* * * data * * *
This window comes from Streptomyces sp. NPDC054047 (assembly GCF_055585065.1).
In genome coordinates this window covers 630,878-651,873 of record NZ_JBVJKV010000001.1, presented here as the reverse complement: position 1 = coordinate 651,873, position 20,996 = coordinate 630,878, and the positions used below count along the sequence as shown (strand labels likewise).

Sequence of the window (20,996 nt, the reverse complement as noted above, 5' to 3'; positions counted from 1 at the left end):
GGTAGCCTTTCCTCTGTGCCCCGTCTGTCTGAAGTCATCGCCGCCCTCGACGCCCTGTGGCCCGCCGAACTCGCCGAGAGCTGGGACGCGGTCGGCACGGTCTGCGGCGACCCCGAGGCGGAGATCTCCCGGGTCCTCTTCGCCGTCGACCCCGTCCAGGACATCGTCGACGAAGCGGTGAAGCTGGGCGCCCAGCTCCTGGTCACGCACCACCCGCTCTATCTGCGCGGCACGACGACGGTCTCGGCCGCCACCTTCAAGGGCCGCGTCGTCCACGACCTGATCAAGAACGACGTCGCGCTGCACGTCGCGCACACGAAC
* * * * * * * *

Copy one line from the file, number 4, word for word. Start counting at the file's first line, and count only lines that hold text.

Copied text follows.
GGTAGCCTTTCCTCTGTGCCCCGTCTGTCTGAAGTCATCGCCGCCCTCGACGCCCTGTGGCCCGCCGAACTCGCCGAGAGCTGGGACGCGGTCGGCACGGTCTGCGGCGACCCCGAGGCGGAGATCTCCCGGGTCCTCTTCGCCGTCGACCCCGTCCAGGACATCGTCGACGAAGCGGTGAAGCTGGGCGCCCAGCTCCTGGTCACGCACCACCCGCTCTATCTGCGCGGCACGACGACGGTCTCGGCCGCCACCTTCAAGGGCCGCGTCGTCCACGACCTGATCAAGAACGACGTCGCGCTGCACGTCGCGCACACGAAC